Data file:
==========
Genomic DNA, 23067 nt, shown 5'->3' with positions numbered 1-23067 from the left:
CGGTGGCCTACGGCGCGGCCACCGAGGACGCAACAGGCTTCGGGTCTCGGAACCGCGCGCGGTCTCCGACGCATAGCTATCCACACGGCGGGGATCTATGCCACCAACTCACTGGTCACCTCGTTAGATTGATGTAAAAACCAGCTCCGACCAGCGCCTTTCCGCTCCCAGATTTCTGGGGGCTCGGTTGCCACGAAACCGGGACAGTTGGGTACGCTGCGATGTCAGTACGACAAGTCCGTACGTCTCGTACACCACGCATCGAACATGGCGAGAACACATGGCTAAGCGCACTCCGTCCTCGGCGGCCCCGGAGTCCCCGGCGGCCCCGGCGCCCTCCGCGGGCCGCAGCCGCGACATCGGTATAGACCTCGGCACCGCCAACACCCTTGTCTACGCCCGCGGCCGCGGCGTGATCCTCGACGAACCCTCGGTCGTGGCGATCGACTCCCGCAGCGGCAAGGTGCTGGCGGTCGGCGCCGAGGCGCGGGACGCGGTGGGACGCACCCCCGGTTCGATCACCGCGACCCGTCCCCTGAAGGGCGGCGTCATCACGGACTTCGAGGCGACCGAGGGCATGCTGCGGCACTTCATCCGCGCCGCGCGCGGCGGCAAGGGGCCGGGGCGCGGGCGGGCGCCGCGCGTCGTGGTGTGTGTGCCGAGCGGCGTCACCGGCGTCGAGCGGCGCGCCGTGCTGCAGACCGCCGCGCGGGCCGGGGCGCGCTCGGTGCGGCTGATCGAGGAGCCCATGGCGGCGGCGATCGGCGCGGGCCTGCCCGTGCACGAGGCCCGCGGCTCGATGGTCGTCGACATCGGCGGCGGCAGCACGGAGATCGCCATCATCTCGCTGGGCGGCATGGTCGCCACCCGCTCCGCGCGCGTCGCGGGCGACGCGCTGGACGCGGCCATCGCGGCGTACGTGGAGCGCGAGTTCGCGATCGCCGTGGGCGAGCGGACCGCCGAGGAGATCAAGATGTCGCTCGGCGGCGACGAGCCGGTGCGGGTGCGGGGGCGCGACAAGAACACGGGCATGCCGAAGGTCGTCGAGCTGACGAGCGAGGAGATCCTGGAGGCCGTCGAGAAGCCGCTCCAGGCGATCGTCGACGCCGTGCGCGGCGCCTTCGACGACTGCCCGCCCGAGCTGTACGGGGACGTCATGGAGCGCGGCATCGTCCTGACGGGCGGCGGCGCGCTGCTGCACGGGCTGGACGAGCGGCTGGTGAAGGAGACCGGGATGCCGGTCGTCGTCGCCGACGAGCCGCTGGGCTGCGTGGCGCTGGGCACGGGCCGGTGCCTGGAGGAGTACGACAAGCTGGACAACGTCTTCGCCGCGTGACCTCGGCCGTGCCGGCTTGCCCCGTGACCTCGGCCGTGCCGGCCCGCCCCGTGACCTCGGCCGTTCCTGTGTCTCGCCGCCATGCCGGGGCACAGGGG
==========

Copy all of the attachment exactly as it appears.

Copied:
Genomic DNA, 23067 nt, shown 5'->3' with positions numbered 1-23067 from the left:
CGGTGGCCTACGGCGCGGCCACCGAGGACGCAACAGGCTTCGGGTCTCGGAACCGCGCGCGGTCTCCGACGCATAGCTATCCACACGGCGGGGATCTATGCCACCAACTCACTGGTCACCTCGTTAGATTGATGTAAAAACCAGCTCCGACCAGCGCCTTTCCGCTCCCAGATTTCTGGGGGCTCGGTTGCCACGAAACCGGGACAGTTGGGTACGCTGCGATGTCAGTACGACAAGTCCGTACGTCTCGTACACCACGCATCGAACATGGCGAGAACACATGGCTAAGCGCACTCCGTCCTCGGCGGCCCCGGAGTCCCCGGCGGCCCCGGCGCCCTCCGCGGGCCGCAGCCGCGACATCGGTATAGACCTCGGCACCGCCAACACCCTTGTCTACGCCCGCGGCCGCGGCGTGATCCTCGACGAACCCTCGGTCGTGGCGATCGACTCCCGCAGCGGCAAGGTGCTGGCGGTCGGCGCCGAGGCGCGGGACGCGGTGGGACGCACCCCCGGTTCGATCACCGCGACCCGTCCCCTGAAGGGCGGCGTCATCACGGACTTCGAGGCGACCGAGGGCATGCTGCGGCACTTCATCCGCGCCGCGCGCGGCGGCAAGGGGCCGGGGCGCGGGCGGGCGCCGCGCGTCGTGGTGTGTGTGCCGAGCGGCGTCACCGGCGTCGAGCGGCGCGCCGTGCTGCAGACCGCCGCGCGGGCCGGGGCGCGCTCGGTGCGGCTGATCGAGGAGCCCATGGCGGCGGCGATCGGCGCGGGCCTGCCCGTGCACGAGGCCCGCGGCTCGATGGTCGTCGACATCGGCGGCGGCAGCACGGAGATCGCCATCATCTCGCTGGGCGGCATGGTCGCCACCCGCTCCGCGCGCGTCGCGGGCGACGCGCTGGACGCGGCCATCGCGGCGTACGTGGAGCGCGAGTTCGCGATCGCCGTGGGCGAGCGGACCGCCGAGGAGATCAAGATGTCGCTCGGCGGCGACGAGCCGGTGCGGGTGCGGGGGCGCGACAAGAACACGGGCATGCCGAAGGTCGTCGAGCTGACGAGCGAGGAGATCCTGGAGGCCGTCGAGAAGCCGCTCCAGGCGATCGTCGACGCCGTGCGCGGCGCCTTCGACGACTGCCCGCCCGAGCTGTACGGGGACGTCATGGAGCGCGGCATCGTCCTGACGGGCGGCGGCGCGCTGCTGCACGGGCTGGACGAGCGGCTGGTGAAGGAGACCGGGATGCCGGTCGTCGTCGCCGACGAGCCGCTGGGCTGCGTGGCGCTGGGCACGGGCCGGTGCCTGGAGGAGTACGACAAGCTGGACAACGTCTTCGCCGCGTGACCTCGGCCGTGCCGGCTTGCCCCGTGACCTCGGCCGTGCCGGCCCGCCCCGTGACCTCGGCCGTTCCTGTGTCTCGCCGCCATGCCGGGGCACAGGGG